Many homes on Abaco destroyed by Hurricane Dorian that were found to be uninsured, were uninsured by choice, President of Summit Insurance Company Timothy Ingraham said yesterday, revealing that reinsurers are now questioning whether some risk in The Bahamas is even worth their risk.
Ingraham, who was the guest speaker at a Bahamian Contractors’ Association’s luncheon, said there were million-dollar houses on Abaco that were uninsured because the owners thought they were constructed to withstand just about any storm.
“Some of the owners were millionaires, but they felt that they constructed their house to a standard that could take most storms, so they didn’t feel they needed to spend on insurance that way, so they didn’t insure,” Ingraham said.
“It’s not always a case of can’t afford to insure, sometimes it’s a case of ‘I don’t want to buy it.’”
Ingraham quoted a statistic given yesterday by Deputy Prime Minister and Minister of Finance Peter Turnquest at the Royal Fidelity Bahamas Economic Outlook (BEO), who said that 80 percent of the houses in Marsh Harbour, Abaco, were not insured or underinsured.
“If 80 percent of the houses in Marsh Harbor were not insured, how are we going to build Marsh Harbour? The government certainly cannot afford it, [they] made an error in not being insured themselves. So, they have to help themselves before they can help others,” he pointed out.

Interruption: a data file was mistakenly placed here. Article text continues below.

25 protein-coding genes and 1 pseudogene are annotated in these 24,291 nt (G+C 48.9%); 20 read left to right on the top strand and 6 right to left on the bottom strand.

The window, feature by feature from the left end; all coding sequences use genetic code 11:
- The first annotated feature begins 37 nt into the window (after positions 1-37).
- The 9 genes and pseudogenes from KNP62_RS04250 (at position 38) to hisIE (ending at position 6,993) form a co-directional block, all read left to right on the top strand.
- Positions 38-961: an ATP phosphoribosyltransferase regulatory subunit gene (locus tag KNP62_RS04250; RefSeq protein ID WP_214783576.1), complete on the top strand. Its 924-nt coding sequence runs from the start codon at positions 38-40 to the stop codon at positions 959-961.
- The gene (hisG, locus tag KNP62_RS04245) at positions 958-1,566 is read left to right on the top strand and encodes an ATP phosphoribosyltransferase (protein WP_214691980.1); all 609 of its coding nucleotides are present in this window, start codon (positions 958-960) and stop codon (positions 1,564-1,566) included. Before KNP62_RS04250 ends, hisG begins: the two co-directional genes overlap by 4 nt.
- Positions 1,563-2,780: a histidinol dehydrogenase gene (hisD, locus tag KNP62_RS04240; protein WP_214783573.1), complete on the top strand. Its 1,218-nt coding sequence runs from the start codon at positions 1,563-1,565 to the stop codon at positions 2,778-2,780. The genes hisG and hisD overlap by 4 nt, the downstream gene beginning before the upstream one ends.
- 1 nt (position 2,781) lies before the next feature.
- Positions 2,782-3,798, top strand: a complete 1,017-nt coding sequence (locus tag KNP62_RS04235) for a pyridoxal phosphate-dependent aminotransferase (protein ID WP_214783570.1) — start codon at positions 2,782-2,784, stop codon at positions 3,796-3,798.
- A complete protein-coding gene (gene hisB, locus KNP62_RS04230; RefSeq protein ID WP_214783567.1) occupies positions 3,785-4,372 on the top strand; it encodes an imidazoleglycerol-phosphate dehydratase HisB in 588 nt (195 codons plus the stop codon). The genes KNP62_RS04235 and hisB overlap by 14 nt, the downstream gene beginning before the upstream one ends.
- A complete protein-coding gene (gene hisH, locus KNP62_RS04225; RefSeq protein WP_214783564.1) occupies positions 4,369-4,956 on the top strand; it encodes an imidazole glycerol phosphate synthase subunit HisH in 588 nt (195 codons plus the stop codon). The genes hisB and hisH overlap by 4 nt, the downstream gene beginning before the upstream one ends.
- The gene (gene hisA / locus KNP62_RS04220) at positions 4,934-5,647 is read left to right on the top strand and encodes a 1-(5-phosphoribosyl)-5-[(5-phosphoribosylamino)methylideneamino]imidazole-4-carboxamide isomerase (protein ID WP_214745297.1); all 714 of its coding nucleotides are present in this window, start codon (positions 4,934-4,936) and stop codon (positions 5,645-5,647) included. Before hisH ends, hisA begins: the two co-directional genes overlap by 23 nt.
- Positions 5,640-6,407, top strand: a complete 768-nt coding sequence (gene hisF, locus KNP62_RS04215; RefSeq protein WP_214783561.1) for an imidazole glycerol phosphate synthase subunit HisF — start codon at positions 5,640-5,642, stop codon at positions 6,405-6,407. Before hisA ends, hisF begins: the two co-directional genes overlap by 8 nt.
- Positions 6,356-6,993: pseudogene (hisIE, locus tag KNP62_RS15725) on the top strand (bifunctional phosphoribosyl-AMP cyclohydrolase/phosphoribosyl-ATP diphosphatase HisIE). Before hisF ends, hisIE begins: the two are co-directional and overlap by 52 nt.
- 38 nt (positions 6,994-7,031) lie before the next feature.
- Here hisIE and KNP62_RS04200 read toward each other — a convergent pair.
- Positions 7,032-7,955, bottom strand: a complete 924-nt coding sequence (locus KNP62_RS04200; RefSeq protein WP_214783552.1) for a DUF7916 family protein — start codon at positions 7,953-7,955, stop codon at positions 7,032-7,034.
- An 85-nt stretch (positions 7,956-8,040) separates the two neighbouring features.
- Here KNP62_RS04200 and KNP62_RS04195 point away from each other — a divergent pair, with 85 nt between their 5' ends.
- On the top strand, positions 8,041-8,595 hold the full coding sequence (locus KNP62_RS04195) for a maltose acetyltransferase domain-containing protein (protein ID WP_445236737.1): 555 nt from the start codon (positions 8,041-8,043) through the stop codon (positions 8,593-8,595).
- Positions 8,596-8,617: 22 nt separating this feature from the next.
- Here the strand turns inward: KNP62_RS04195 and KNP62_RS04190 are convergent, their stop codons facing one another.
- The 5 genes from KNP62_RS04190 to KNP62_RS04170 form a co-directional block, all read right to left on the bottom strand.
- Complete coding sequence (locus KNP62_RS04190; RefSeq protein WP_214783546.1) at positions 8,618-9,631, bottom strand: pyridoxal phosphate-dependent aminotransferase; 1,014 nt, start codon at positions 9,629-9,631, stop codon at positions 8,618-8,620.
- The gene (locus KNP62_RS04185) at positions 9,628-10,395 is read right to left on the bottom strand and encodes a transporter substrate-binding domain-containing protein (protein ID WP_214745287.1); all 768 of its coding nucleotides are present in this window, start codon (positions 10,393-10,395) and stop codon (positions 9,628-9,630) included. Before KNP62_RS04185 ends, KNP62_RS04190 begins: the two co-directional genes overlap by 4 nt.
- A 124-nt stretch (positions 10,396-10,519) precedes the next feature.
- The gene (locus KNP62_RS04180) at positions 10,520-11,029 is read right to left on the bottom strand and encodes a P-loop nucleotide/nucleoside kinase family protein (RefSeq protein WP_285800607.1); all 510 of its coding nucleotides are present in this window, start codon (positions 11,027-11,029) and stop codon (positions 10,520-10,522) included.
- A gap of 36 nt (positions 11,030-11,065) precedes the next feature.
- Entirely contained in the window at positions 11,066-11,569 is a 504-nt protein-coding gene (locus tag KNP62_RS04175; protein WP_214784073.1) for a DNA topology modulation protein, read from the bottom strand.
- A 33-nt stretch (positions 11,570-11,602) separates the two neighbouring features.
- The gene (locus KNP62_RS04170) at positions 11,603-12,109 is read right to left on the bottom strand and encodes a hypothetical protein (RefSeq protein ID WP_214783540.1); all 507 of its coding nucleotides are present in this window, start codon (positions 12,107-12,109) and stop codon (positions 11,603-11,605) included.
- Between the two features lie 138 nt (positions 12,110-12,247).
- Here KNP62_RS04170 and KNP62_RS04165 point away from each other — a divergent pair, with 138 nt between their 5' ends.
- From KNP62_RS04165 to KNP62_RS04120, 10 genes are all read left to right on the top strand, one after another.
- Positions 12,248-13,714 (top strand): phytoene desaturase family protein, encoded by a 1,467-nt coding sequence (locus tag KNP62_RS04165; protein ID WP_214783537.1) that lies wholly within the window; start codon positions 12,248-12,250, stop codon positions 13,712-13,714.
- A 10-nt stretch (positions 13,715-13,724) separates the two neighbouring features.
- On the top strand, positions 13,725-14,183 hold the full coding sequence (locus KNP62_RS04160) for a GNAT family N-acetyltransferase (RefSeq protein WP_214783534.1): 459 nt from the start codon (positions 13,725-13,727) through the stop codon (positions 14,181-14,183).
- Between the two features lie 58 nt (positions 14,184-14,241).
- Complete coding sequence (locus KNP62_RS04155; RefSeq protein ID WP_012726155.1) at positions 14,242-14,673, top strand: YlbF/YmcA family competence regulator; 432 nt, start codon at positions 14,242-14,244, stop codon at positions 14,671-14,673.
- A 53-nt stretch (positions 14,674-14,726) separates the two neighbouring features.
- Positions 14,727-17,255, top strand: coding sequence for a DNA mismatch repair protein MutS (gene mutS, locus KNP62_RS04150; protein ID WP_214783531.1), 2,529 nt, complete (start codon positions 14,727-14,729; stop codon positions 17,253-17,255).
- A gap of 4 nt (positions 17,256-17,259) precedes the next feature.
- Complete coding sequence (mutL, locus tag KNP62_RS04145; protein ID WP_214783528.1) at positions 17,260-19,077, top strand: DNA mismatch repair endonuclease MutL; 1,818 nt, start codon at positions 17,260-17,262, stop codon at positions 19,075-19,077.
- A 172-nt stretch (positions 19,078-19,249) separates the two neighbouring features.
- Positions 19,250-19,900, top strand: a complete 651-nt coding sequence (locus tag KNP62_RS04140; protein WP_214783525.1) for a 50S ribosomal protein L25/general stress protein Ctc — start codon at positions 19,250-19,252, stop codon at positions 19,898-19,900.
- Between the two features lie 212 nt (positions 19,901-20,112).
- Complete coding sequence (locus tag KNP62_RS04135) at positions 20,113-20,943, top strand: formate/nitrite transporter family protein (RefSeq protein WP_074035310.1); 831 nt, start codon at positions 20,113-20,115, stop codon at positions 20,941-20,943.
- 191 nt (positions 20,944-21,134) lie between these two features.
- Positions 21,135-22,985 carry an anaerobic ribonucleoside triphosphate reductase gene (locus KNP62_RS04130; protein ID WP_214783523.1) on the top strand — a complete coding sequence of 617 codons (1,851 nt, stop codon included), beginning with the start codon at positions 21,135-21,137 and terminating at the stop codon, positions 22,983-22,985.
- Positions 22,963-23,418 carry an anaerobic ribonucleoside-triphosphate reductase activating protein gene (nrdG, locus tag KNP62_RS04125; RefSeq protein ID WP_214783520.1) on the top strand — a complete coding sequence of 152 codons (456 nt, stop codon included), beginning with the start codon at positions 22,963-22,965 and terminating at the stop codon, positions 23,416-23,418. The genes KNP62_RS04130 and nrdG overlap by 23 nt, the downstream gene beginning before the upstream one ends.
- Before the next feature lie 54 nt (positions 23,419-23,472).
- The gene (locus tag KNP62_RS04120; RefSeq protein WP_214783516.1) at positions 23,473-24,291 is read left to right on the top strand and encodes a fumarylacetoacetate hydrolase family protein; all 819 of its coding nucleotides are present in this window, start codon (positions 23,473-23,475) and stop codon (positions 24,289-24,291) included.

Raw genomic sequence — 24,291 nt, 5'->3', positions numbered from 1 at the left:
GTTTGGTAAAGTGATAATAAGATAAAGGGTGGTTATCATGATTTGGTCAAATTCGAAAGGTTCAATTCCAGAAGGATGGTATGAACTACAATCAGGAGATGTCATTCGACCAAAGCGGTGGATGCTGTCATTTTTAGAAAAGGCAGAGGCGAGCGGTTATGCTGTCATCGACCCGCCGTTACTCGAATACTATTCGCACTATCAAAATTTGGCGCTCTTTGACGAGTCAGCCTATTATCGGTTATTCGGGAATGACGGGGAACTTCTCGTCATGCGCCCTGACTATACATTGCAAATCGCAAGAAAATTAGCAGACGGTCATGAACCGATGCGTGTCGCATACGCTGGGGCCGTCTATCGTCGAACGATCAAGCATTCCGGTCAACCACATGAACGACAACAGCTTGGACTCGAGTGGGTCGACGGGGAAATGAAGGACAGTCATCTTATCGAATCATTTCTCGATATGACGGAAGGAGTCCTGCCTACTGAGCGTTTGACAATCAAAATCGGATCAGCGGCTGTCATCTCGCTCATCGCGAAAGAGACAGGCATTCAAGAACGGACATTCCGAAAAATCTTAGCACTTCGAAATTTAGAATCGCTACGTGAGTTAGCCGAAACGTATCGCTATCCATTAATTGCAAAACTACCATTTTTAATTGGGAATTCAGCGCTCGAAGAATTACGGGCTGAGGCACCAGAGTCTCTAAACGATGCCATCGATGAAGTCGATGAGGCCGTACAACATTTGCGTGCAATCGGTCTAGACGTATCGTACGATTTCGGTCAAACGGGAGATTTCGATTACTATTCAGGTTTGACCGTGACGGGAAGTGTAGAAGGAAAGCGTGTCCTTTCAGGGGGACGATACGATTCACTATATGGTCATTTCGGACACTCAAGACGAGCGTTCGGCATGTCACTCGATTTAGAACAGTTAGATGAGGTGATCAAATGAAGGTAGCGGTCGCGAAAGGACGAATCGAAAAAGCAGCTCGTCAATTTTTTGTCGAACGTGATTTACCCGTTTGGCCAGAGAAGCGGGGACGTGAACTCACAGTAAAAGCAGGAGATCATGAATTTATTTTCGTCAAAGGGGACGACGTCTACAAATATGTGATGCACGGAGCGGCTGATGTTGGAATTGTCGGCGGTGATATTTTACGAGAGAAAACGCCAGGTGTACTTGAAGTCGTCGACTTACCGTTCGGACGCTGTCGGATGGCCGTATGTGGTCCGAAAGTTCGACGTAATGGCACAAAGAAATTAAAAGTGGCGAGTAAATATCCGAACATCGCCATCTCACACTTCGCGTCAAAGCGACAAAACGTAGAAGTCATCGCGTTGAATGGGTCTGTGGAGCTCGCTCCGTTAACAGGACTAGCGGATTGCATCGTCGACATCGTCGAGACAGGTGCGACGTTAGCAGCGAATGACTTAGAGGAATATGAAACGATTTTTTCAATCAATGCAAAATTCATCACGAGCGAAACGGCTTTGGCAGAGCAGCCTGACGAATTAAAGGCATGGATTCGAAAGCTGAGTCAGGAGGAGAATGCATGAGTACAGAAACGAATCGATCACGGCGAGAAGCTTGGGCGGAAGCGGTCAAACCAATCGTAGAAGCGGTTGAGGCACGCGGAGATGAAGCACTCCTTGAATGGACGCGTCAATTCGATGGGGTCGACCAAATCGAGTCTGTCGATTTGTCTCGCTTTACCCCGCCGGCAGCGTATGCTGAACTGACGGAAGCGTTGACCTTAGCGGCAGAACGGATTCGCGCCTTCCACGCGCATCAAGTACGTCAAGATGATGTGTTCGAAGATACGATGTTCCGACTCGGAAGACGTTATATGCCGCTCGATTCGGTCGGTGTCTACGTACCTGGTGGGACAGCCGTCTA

Ingraham said insurance companies’ reinsurers have pegged Bahamas premiums for increased deductibles in some areas, while others have told local agents that they “wouldn’t do business in some areas”.
“Some said ‘we’re going to pull back and do less business in this area,’” he said.
Ingraham said insurers through their reinsurance partners will pay out $2 billion. He said Baker’s Bay’s claim alone was between $500 million and $800 million.
He recalled the shock of one reinsurer that covered $200 million in losses alone.
Despite the high insurance payouts for Dorian, Ingraham said no insurance company has folded because of the high number of claims.
Turnquest lamented during the BEO event that too many Bahamians take on the risk of not insuring property.
“Unfortunately, too many Bahamians take on unmanageable and unsustainable risk by not taking out insurance coverage on their home and business, or are underinsured,” he said.
“In the event of a significant loss, this exposed risk is transferred to the government, which is neither tenable nor budgeted for and thus poses a substantial threat to the country’s finances and credit standing.”